Humidity dropped - day 3

Discussion in 'Incubating & Hatching Eggs' started by Urban Chaos, Jul 12, 2011.

  1. Urban Chaos

    Urban Chaos Songster

    Feb 9, 2011
    Be gentle - I'm new at this.

    Set 12 bantam eggs Saturday in a Hova-bator 1620n. Temps have been holding steady at 100 and humidity at about 55%. This morning at 8:45, humidity was at 31%. It was in the 50's last I checked at about 1am. Is this a big problem? I added more H20 already. Also, I was going to start the turner today, given the drop in humidity should I wait?

    Thanks Ya'll
  2. Egghead_Jr

    Egghead_Jr Crowing

    Oct 16, 2010
    NEK, VT
    Many here run dryer humidity until lock down, day 18 when stop turning eggs and put humidty to 60 to 70%. You've nothing to worry about a 31% humidity in first 18 days. With 'dry hatching' you actually let it run out of water for a day then back to 40-50%. I'll see if I can find a good write up on dry hatching... Incubation.htm

    Oh, and you should be turning your eggs now and continue until day 18.
    Last edited: Jul 12, 2011
  3. Urban Chaos

    Urban Chaos Songster

    Feb 9, 2011
    So are pre-lockdown fluctuations in humidity a big deal? When I got back from work today the humidity was back down to 25% or so and I added more water. I'm wondering if it is worse to have it keep yo yoing than to let it run low until lockdown.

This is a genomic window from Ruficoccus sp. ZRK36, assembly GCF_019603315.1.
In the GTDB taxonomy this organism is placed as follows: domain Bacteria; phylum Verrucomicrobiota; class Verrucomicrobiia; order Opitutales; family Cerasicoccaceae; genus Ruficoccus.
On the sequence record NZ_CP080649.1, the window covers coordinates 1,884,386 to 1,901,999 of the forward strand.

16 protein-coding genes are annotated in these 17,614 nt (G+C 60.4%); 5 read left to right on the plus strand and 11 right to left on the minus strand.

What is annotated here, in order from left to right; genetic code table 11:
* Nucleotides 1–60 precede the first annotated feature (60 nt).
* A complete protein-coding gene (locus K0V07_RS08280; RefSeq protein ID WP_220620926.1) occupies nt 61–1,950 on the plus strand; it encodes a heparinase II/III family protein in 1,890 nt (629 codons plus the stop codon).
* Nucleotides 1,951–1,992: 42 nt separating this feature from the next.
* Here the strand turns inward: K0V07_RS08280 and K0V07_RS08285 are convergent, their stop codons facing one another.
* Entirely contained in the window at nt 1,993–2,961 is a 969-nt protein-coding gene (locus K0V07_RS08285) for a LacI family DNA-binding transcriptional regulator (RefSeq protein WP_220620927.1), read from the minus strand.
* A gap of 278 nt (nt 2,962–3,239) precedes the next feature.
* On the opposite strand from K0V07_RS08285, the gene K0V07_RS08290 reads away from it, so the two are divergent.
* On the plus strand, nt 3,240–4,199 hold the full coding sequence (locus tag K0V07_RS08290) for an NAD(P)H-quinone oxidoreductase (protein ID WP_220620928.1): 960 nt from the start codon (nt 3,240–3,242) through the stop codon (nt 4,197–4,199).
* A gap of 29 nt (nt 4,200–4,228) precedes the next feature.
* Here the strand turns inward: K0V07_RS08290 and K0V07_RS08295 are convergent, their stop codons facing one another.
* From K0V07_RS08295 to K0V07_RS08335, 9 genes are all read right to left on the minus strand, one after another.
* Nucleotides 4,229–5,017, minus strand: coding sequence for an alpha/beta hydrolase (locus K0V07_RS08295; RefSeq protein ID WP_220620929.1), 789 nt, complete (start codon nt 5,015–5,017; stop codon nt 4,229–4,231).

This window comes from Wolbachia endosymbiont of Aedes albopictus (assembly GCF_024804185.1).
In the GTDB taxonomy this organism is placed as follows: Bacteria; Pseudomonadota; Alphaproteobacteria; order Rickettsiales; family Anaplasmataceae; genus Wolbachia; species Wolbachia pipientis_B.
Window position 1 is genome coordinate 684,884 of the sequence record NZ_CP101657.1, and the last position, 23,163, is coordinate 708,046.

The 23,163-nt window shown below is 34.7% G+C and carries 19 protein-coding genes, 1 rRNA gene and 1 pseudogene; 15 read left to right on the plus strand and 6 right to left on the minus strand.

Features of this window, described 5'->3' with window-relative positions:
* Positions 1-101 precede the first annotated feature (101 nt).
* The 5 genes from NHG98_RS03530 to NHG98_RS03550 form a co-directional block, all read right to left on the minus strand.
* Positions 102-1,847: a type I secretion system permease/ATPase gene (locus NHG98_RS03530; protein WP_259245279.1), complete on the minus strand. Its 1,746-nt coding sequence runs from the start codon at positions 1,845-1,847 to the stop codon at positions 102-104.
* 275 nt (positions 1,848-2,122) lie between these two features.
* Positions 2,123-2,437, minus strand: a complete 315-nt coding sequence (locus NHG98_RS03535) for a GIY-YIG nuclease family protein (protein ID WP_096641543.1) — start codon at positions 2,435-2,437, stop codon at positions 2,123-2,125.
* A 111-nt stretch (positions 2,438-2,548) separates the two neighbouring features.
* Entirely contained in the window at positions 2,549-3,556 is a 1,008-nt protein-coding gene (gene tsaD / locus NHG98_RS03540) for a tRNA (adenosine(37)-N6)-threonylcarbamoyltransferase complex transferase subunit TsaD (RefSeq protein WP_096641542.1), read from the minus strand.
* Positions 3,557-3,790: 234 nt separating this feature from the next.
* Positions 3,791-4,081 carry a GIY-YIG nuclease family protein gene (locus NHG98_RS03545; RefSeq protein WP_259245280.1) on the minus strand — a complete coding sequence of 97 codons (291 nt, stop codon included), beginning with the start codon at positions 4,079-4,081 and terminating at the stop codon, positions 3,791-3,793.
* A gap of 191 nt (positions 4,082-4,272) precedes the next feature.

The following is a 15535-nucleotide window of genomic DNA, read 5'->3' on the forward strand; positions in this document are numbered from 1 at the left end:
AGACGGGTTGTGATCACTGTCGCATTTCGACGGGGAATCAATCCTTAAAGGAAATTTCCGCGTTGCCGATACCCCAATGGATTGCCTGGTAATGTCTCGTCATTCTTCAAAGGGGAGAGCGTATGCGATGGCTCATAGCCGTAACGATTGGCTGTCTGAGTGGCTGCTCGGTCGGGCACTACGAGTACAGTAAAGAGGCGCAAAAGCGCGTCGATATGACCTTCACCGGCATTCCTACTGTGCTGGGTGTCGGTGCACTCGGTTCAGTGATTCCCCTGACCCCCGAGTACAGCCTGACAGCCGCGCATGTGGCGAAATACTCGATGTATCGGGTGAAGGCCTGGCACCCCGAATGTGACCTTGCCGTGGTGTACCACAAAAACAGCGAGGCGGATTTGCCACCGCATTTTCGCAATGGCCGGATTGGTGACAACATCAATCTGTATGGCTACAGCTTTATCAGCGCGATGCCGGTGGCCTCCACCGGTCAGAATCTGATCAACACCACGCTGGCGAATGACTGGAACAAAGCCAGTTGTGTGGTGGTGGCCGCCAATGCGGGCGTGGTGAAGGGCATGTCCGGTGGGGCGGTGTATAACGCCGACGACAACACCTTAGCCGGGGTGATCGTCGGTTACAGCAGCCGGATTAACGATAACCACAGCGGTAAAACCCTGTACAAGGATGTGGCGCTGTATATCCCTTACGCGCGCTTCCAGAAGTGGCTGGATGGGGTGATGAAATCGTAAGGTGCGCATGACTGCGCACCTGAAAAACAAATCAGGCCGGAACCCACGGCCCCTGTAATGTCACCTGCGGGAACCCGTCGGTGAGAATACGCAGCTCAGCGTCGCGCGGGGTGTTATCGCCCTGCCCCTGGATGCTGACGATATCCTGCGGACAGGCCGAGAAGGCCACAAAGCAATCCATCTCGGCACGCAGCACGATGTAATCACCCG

4. LilyD

    LilyD Songster

    Jan 24, 2011
    Bristol, VT
    No I don't think it's a big deal as long as during lock down the humidity is 65 to 75.

    Good luck
  5. Jessiewoodard57

    Jessiewoodard57 Songster

    Jun 2, 2010
    Bushnell, FL.
    mine has done that many times. I just add warm water and the humidity goes back up quickly warm not hot.... ny last 2 hatches where 39 out of 42 and I use a gensis 1588.
  6. Gypsy07

    Gypsy07 Songster

    Feb 4, 2010
    Glasgow, Scotland
    Chicken eggs should lose approx 13% of their starting weight by the time they get to lockdown. Much more, they'll be too dry, much less, they'll be soggy and may even drown inside the shell. The correct humidity is whatever one gets them to lockdown with this 13% weight loss. It's better if they lose this weight steadily at the same rate throughout the incubation, but fluctuations in humidity are not a huge problem the same way that fluctuations in temperature are.

    Like, if you get to day 10 and weigh your eggs and find out they're still far too heavy, you can drop the humidity for a few days to speed up moisture loss. As long as they get to the correct end weight for lockdown which shows that they have lost the correct amount of moisture, they should be okay...

    Have a look at Brinsea's website. You can download their Incubation Handbook free of charge and it has a good explanation of humidity etc.
  7. No problem, bring the humidity up to where you want it and move on.
  8. Arielle

    Arielle Crowing

    Feb 19, 2011
    Massachusetts, USA

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